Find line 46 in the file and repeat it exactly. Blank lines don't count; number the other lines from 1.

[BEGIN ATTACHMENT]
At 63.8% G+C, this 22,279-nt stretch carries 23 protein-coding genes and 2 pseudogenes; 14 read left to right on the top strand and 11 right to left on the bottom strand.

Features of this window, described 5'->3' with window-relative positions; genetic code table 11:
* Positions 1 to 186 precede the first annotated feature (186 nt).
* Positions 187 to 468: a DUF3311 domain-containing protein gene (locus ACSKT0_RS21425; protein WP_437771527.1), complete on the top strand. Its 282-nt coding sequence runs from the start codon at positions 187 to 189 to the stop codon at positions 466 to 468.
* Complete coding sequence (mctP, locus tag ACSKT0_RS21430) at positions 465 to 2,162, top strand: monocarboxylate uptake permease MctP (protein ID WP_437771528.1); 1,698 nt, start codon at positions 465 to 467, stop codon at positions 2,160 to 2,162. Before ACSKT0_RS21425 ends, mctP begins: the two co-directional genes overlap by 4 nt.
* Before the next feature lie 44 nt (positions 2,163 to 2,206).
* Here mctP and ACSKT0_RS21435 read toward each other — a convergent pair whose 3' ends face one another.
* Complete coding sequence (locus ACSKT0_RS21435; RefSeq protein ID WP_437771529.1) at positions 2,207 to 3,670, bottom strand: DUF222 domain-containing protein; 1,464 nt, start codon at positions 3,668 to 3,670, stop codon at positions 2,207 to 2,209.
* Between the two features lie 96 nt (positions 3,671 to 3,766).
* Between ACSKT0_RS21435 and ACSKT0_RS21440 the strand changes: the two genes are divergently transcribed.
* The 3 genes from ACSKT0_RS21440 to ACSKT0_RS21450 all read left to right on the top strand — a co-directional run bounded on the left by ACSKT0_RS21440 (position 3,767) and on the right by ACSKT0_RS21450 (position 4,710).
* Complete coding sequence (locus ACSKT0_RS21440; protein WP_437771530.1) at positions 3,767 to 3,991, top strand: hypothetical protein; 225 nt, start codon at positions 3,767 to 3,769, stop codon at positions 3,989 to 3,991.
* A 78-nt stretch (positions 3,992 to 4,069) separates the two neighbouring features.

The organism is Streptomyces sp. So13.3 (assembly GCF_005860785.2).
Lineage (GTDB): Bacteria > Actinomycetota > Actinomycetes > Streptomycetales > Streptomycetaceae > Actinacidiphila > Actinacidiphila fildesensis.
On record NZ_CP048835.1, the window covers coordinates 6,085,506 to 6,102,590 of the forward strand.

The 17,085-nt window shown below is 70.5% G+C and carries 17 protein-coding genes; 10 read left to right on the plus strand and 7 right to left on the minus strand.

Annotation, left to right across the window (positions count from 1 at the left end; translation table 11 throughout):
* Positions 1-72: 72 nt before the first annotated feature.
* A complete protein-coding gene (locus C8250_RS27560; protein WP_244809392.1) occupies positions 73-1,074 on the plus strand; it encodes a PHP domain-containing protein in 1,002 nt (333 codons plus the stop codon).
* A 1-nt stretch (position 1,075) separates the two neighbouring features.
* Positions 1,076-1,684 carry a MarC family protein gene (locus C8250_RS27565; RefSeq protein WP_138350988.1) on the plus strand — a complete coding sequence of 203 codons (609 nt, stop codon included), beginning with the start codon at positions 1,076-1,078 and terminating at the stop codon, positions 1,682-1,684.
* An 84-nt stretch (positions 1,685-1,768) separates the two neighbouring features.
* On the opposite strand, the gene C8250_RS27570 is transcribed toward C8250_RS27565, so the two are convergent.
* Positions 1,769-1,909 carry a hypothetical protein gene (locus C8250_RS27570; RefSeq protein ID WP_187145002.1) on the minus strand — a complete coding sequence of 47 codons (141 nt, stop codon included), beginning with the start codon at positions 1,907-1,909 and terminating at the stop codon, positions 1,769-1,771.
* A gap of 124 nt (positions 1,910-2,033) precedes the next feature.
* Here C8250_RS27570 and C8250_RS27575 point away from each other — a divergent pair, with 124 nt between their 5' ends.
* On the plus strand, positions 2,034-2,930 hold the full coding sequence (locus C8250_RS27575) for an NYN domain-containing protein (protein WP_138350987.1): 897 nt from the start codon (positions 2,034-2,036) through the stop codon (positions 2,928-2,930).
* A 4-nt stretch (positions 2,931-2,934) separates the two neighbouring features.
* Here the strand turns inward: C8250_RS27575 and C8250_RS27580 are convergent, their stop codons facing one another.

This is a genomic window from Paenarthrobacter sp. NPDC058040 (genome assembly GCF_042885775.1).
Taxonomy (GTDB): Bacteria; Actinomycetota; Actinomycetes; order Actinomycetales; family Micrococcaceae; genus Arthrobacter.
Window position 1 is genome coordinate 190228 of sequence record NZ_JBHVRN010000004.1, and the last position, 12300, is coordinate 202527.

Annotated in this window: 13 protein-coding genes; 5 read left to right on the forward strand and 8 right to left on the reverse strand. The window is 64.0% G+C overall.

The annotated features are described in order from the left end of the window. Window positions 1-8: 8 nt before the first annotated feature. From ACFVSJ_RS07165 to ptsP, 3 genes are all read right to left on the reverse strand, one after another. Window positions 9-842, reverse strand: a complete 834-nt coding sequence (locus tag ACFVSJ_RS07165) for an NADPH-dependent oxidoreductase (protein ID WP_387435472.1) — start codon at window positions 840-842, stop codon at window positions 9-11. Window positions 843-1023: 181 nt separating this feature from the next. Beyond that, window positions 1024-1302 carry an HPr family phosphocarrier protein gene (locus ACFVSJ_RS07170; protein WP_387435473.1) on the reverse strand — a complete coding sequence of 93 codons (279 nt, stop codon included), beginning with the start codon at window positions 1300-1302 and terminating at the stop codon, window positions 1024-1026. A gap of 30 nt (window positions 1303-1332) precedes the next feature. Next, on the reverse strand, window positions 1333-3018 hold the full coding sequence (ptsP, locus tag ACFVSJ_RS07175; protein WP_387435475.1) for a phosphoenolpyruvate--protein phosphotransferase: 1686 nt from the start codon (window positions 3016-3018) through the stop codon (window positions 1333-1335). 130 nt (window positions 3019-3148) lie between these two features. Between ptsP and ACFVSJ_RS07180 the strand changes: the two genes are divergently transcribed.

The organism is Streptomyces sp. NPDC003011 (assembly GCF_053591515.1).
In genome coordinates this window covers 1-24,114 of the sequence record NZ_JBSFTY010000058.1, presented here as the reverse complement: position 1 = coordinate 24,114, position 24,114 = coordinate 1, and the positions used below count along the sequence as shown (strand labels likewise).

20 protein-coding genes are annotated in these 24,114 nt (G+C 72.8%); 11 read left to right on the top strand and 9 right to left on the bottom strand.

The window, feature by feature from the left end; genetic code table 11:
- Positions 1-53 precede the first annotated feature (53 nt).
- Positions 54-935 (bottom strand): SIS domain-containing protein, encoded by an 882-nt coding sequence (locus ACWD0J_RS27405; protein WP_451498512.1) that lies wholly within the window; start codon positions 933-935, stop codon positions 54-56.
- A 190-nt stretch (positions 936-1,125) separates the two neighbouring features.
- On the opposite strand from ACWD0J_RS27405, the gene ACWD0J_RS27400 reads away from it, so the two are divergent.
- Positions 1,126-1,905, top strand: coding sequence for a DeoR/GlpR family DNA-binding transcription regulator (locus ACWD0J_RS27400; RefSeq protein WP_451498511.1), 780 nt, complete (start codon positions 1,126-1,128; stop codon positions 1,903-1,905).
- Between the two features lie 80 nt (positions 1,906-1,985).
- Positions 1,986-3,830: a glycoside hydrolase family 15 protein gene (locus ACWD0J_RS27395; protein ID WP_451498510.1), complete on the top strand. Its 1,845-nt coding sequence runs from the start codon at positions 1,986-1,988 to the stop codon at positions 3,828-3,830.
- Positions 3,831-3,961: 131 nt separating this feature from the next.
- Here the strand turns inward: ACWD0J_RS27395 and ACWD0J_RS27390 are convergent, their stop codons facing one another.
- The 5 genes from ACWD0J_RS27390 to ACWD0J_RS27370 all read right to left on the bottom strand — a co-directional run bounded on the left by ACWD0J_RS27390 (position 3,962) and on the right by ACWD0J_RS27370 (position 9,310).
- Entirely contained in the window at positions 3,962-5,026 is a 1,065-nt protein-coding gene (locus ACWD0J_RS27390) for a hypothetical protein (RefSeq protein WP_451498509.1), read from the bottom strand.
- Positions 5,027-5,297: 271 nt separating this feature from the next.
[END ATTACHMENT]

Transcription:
- Positions 1,986-3,830: a glycoside hydrolase family 15 protein gene (locus ACWD0J_RS27395; protein ID WP_451498510.1), complete on the top strand. Its 1,845-nt coding sequence runs from the start codon at positions 1,986-1,988 to the stop codon at positions 3,828-3,830.